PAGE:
The rest of the novel all takes place in 1974 during the astronauts’ stay on the lunar surface.
So there is quite a jump involved——from my frantic race through political history in the first part——to the concentrated activity of a few days in June of 1974.
Again the question of how to start…
For some time, it has seemed to me that I must start with the Moon itself. I must, in some respect, anthropomorphize the moon, give it its own voice. Dangerous business, and a huge change of pace from what the reader has encountered so far.
One of the poetic sections.
I remember talking to Anne de Grace about her recent novel Sounding Line. I told her that I very much liked the little evocative poetic sections that introduced several of her chapters. She told me that her editor hadn’t been so keen on those sections and that it was a battle to keep them in the book.
Hmm. Wonder if I might anticipate such a battle…
Provided the project ever gets that far…
Anyway, here’s my little poetic section. Poetic Lunar Geology100. Here’s how the chapter opens.
Thursday, May 30
For 800 million years the dust and boulders of Copernicus Crater had waited as the solar wind blew across its regolith. The crater had endured the daily, yearly, eon-long bombardment of micrometeorites which ever so gradually had smoothed its slopes and darkened its ejecta, obscuring, one atom at a time, all evidence of former, unimaginable catastrophe. Yet even amid the galactic silence, the rocks had retained memory. The shattered, melted and fused remnants still carried within their mineral bones echoes. Of a time before time. When two great spheres collided. And the heat was immense and the rocks separated, congealed and flowed till, finally, newborn twin planets swirled together almost within touch of one another. Then, gradually, in a slow tearing, like siblings asunder, they drifted. Inch by inch, year by year, as the rocks cooled and the iron sank. And the lunar crust thickened into a light frothy feldspar.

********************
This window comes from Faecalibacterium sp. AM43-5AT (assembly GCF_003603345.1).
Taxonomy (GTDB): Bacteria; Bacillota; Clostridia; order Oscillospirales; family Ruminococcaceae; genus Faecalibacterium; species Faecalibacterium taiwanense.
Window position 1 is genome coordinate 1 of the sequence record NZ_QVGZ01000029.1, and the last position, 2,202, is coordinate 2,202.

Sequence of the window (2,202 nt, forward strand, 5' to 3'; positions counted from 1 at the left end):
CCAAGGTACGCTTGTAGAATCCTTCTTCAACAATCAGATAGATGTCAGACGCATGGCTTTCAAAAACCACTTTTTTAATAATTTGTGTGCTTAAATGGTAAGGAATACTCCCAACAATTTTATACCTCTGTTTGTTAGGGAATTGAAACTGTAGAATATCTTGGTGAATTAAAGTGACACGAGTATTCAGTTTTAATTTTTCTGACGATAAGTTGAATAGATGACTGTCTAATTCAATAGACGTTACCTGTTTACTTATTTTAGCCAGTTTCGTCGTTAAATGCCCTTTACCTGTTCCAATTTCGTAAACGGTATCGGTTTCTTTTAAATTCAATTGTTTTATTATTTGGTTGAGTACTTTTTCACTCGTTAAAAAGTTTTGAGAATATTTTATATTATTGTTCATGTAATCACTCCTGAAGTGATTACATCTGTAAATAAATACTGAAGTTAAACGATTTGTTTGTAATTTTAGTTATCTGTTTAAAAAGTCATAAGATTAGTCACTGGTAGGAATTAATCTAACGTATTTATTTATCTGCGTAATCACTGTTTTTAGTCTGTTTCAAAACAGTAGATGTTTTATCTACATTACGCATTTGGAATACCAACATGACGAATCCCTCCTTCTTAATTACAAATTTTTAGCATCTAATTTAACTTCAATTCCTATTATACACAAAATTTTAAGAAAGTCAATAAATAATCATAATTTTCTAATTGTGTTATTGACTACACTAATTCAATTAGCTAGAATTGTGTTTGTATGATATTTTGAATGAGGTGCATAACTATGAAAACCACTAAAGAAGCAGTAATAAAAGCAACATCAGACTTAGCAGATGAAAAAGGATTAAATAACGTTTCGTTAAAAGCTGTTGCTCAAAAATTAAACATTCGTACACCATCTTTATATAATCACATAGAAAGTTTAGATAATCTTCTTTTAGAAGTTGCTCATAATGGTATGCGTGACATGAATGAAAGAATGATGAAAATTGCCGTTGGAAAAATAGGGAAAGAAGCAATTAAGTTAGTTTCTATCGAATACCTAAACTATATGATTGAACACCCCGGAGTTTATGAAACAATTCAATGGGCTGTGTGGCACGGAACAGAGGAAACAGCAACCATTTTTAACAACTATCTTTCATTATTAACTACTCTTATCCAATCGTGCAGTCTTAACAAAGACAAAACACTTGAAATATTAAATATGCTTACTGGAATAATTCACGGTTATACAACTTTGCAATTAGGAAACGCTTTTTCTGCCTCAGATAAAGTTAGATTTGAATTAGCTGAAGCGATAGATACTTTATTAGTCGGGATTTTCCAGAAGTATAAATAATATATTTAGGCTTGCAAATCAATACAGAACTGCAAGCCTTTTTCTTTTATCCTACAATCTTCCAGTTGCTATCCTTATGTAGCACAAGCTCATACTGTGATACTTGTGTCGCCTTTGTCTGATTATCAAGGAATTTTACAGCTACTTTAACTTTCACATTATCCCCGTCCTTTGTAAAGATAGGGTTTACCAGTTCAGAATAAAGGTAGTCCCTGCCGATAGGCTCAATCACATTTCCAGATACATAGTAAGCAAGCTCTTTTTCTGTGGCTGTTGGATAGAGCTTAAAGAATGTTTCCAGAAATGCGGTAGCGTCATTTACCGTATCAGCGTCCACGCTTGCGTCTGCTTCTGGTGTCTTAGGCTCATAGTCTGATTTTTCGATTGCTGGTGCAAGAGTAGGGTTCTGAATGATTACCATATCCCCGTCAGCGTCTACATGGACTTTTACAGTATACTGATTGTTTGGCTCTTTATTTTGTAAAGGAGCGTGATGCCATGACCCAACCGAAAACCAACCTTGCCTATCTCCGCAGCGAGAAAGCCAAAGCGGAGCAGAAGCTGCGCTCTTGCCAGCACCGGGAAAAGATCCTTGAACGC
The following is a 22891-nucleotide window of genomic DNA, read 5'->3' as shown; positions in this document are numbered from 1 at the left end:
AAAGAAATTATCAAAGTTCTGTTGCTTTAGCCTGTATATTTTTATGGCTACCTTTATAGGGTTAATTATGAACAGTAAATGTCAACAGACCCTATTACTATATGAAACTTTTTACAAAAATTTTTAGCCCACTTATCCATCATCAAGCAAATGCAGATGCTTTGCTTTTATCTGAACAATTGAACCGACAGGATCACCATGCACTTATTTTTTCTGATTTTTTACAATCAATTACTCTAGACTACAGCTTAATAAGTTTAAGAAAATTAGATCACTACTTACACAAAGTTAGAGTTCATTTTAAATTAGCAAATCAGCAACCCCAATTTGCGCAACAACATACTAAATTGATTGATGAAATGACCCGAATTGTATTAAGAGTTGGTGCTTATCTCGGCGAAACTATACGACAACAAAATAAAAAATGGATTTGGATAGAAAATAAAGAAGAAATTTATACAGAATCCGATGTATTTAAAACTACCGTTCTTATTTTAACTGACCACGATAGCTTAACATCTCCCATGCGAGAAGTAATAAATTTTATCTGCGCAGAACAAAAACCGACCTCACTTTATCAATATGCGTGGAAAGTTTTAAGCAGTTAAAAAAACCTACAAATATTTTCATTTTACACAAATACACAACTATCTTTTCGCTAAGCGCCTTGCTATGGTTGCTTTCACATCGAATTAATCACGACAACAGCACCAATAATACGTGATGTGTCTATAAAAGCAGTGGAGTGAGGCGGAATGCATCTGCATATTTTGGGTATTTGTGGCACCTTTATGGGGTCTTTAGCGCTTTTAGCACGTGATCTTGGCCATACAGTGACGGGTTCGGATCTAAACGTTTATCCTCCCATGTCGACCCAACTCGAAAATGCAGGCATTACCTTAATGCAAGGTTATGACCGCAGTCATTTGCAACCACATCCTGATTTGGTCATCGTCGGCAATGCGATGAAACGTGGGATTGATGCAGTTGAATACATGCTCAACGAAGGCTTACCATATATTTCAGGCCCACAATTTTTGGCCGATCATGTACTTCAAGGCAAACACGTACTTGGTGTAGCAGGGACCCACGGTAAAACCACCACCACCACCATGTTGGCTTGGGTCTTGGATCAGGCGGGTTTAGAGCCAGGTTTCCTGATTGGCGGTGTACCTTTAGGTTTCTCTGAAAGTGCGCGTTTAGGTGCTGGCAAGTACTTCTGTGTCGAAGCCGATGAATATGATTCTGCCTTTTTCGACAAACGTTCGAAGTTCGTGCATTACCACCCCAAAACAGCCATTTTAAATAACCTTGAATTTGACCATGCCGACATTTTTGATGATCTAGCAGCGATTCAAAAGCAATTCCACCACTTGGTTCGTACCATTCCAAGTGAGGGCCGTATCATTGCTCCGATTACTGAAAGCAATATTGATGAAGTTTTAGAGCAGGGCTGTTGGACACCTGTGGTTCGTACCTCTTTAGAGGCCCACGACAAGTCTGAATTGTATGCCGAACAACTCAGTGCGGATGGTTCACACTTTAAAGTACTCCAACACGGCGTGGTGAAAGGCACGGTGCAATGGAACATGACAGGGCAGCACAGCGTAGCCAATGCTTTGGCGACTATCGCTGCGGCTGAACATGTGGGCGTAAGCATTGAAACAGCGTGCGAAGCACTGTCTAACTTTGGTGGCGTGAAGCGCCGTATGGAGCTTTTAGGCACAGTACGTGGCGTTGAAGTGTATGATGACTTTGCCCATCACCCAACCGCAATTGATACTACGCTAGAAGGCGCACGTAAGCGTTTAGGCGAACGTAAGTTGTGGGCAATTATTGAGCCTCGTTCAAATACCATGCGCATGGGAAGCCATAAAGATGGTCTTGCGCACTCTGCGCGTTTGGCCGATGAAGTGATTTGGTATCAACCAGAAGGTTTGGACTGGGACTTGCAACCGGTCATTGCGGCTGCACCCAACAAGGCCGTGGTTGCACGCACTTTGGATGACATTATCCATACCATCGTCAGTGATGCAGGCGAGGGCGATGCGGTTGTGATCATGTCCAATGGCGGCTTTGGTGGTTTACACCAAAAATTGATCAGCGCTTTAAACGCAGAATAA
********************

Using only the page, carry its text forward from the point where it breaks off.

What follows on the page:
A momentary calm.